Mr. Wang’s eldest son, Winston Wong (same surname, just different spelling), has applied to be appointed as the estate administrator in New Jersey.  According to an Associated Press report, last week a judge adjourned a motion made by one of Mr. Wang’s daughters to dismiss Winston Wong’s application on the grounds New Jersey was not the proper jurisdiction. 

Winston Wong also has been granted powers of attorney by Mr. Wang’s wife, and he is applying or petitioning to be appointed her guardian (the reports go no further on this issue).  This is being contested by some other siblings.  The guardianship issue is less hashed out in the reports but with Mr. Wang’s wife entitled to around 50% of her deceased’s husband’s estate if New Jersey’s intestacy laws apply, what are the odds of that changing?   

There’s enough money at stake to ensure every possible issue (or non-issue) gets litigated, across the globe. 

Have a great day.

Chris Graham

Chris M. B. Graham – Click here for more information on Chris Graham.





19 Jun

This Blog Contains a Secret to Longer Life

Hull & Hull LLP Estate & Trust, In the News Tags: , , , , 0 Comments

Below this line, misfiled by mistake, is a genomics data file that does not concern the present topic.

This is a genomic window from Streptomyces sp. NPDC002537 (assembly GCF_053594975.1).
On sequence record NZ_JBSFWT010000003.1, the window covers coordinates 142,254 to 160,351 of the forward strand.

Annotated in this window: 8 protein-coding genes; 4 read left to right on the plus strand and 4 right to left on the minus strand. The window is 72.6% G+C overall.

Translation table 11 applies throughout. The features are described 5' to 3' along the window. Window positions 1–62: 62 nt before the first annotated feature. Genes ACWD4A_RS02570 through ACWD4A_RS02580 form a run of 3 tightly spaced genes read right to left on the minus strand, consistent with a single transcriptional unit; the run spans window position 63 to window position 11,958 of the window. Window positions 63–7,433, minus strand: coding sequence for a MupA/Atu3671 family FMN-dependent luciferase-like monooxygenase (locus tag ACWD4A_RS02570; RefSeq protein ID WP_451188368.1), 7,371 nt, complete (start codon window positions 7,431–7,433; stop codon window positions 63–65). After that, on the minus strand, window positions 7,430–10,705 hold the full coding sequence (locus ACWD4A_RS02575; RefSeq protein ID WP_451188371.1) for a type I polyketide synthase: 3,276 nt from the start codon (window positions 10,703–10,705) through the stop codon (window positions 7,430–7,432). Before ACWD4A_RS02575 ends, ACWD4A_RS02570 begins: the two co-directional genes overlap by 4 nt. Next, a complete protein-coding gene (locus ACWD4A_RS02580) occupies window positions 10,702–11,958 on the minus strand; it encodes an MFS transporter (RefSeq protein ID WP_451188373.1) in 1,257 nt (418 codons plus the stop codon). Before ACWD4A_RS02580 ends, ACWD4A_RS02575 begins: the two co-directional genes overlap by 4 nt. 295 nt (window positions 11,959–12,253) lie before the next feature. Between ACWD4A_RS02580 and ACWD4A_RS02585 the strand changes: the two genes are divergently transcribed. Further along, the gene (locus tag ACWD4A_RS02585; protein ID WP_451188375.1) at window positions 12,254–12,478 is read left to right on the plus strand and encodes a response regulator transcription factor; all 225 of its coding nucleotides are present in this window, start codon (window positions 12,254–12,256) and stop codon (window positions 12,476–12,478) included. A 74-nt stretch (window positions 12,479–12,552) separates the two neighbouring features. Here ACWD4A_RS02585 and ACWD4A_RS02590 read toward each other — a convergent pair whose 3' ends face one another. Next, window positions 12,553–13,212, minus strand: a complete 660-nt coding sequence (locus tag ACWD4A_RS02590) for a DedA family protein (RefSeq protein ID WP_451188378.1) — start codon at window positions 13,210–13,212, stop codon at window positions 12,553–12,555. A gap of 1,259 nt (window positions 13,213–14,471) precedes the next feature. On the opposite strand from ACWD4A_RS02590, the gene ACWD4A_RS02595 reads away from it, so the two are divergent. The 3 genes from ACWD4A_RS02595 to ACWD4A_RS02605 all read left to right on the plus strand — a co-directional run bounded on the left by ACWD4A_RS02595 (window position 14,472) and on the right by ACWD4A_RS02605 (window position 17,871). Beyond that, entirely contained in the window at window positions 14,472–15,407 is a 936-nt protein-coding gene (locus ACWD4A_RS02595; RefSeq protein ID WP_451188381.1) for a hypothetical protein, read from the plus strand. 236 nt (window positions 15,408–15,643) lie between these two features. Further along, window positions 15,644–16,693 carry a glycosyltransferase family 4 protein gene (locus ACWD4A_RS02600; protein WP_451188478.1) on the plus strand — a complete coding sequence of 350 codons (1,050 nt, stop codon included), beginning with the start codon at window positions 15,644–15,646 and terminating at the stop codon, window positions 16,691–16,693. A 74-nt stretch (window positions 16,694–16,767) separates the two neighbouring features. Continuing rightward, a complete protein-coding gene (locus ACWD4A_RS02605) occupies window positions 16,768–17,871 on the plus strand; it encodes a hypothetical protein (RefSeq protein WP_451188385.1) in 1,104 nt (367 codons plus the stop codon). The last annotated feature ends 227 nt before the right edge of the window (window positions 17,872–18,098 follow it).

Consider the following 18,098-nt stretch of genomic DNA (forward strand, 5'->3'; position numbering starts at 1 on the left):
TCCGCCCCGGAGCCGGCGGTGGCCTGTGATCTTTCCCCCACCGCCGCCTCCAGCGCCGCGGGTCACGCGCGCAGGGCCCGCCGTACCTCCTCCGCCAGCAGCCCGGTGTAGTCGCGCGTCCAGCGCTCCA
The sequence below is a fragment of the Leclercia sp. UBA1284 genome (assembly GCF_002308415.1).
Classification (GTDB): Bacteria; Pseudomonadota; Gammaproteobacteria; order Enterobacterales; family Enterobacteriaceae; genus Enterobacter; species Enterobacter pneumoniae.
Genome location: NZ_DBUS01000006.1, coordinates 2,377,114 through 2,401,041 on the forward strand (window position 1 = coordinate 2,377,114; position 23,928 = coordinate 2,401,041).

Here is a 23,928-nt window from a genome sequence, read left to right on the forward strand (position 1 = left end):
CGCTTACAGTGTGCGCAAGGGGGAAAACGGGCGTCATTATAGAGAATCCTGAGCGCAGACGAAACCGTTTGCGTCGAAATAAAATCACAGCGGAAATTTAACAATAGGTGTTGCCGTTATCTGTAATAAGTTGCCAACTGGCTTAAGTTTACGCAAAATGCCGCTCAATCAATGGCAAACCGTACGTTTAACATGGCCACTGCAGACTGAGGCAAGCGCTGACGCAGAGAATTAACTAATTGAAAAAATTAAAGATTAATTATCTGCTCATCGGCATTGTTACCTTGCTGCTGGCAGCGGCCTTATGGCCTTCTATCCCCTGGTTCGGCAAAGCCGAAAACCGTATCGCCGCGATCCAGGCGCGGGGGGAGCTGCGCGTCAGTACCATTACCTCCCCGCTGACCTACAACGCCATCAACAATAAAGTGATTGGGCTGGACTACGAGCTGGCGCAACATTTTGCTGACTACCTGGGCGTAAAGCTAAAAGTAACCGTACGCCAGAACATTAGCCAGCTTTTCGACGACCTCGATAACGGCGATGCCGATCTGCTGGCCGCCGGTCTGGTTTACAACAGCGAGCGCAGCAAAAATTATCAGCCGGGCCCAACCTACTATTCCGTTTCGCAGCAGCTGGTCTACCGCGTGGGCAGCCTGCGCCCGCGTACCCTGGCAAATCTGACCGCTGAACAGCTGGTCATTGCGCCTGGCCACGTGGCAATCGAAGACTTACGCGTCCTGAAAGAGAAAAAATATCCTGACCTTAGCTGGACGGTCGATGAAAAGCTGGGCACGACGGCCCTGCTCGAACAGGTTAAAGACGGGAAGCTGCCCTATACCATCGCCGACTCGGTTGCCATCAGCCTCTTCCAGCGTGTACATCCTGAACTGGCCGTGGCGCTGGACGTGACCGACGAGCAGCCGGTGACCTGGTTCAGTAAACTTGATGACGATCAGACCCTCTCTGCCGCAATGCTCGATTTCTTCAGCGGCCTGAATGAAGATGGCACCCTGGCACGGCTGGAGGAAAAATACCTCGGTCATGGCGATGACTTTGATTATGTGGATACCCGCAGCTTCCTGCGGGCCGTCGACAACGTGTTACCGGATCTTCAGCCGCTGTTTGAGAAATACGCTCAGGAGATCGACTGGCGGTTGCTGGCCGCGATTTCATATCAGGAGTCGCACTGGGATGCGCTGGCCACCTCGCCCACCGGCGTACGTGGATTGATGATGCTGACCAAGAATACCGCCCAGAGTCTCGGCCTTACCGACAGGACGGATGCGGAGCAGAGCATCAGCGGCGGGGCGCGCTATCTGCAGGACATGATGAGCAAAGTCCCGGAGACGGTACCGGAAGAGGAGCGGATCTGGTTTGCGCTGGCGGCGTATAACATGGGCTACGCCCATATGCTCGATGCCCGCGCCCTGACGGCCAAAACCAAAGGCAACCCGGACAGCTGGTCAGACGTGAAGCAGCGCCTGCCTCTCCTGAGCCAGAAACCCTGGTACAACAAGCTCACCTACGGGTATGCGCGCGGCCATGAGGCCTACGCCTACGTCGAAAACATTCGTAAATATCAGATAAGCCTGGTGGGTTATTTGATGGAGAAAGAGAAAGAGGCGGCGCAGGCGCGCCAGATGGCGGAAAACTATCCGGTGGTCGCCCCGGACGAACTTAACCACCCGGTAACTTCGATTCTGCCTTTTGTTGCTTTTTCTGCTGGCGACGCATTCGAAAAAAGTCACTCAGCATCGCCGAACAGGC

Actually, reading this blog really will help you live longer.  One secret to living longer is to have a "higher purpose", according to researchers at the Rush Alzheimer’s Disease Center (which is part of the Rush University Medical Center in Chicago).  Patricia Boyle, Ph.D. states in the news release announcing the study:

"The finding that purpose in life is related to longevity in older persons suggests that aspects of human flourishing—particularly the tendency to derive meaning from life’s experiences and possess a sense of intentionality and goal-directedness—contribute to successful aging,".    

The study found a correlation between longevity and participant’s level of agreement with 3 particular statements in a "Purpose of Life" questionnaire:

  1. “I sometimes feel as if I’ve done all there is to do in life;”
  2. “I used to set goals for myself, but that now seems like a waste of time;” and
  3. “My daily activities often seem trivial and unimportant to me.”

Guess whether the correlation was positive or negative?  Or read the study here, when it becomes published (it’s not posted yet, but this at least rates a reminder in Outlook) .  

TGIF and find purpose in your weekend.  You’ll live longer.

Chris Graham